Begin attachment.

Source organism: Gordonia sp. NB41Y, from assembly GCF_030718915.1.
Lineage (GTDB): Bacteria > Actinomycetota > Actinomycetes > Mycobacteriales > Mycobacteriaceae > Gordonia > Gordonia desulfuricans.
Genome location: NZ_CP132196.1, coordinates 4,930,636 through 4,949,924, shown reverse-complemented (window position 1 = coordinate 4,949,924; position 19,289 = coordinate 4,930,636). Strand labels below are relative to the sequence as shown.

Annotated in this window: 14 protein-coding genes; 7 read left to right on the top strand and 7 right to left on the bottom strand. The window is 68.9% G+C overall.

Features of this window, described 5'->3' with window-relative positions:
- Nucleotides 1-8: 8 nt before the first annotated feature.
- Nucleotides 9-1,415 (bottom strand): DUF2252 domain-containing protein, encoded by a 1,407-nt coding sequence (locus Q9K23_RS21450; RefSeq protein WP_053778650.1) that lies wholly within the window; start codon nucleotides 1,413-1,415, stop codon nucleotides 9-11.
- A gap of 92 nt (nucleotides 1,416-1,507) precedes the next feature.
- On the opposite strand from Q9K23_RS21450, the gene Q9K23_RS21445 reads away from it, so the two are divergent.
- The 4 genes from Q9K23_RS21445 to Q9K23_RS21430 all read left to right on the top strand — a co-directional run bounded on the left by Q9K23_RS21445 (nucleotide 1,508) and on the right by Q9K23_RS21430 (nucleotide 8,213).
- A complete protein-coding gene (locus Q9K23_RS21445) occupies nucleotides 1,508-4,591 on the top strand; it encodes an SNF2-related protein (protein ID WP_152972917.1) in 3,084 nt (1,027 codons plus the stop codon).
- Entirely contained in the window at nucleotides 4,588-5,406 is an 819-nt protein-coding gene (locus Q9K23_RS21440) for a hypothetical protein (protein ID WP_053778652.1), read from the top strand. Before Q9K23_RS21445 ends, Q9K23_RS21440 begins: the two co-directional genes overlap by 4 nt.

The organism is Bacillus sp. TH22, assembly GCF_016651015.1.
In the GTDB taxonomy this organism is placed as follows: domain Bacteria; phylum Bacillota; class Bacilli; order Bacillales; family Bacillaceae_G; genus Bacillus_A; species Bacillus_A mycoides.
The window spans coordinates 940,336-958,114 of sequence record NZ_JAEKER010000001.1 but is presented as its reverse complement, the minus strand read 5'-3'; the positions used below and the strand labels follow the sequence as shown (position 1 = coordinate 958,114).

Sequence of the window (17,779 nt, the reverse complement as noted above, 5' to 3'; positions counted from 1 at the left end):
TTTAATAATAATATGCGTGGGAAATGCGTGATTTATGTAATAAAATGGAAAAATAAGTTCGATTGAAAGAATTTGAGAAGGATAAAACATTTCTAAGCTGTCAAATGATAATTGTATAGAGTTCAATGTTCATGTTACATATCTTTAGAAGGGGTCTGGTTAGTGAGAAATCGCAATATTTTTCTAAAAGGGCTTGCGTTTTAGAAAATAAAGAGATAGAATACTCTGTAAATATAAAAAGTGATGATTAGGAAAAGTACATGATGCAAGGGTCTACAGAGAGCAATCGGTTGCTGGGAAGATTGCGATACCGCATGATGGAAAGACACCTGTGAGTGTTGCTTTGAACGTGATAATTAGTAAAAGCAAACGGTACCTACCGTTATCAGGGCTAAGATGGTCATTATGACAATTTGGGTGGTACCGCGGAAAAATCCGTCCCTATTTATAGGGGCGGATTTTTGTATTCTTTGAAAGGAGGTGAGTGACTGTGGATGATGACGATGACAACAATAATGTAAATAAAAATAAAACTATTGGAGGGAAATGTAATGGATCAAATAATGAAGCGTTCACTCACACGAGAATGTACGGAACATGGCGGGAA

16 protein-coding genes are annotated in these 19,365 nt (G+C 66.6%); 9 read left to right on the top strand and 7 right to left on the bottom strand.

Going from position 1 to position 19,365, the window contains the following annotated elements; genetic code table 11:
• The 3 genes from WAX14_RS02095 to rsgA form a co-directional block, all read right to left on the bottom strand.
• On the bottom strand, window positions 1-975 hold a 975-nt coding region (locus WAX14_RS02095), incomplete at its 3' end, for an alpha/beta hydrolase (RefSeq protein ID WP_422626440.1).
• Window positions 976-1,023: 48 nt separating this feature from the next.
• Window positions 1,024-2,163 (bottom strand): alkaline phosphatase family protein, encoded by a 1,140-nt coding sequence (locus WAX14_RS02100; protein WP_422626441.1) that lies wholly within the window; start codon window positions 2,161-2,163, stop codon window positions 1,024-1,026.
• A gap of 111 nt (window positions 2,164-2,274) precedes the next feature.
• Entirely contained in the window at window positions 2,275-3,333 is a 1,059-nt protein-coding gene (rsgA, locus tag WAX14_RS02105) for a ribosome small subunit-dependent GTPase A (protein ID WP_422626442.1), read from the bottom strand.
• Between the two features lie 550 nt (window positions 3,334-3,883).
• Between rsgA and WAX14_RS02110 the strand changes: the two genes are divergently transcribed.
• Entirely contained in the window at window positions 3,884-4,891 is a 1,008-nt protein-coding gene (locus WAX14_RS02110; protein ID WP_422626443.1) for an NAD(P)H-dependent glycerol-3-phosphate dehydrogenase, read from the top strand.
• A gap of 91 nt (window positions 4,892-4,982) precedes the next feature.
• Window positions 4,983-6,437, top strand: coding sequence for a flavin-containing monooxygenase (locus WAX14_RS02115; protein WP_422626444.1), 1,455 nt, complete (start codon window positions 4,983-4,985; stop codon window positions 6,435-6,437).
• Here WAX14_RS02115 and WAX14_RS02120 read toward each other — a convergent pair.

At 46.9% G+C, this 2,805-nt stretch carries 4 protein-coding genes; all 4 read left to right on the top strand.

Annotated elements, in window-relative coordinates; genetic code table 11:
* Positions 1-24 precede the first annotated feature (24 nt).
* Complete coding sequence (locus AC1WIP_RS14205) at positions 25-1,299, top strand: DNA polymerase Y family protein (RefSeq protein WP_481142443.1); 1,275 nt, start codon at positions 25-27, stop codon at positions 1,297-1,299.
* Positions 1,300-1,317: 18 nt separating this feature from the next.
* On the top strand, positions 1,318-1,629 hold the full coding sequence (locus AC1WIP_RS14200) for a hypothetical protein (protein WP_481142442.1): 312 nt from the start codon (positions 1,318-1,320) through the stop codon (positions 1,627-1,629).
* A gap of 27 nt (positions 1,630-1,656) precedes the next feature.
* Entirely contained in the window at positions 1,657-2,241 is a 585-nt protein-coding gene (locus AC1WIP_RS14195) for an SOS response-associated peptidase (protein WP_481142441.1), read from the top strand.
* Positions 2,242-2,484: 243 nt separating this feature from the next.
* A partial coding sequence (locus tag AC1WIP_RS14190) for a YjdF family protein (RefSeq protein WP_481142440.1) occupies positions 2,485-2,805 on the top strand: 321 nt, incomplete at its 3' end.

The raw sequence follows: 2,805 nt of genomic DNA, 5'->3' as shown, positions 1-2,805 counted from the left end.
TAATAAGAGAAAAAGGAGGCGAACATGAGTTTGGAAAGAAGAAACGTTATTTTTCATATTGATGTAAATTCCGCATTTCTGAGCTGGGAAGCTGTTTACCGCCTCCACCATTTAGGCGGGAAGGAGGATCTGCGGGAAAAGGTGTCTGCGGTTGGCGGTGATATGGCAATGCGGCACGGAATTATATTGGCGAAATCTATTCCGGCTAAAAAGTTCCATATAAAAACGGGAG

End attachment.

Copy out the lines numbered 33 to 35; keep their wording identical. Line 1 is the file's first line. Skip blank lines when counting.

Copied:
Annotated elements, in window-relative coordinates; genetic code table 11:
* Positions 1-24 precede the first annotated feature (24 nt).
* Complete coding sequence (locus AC1WIP_RS14205) at positions 25-1,299, top strand: DNA polymerase Y family protein (RefSeq protein WP_481142443.1); 1,275 nt, start codon at positions 25-27, stop codon at positions 1,297-1,299.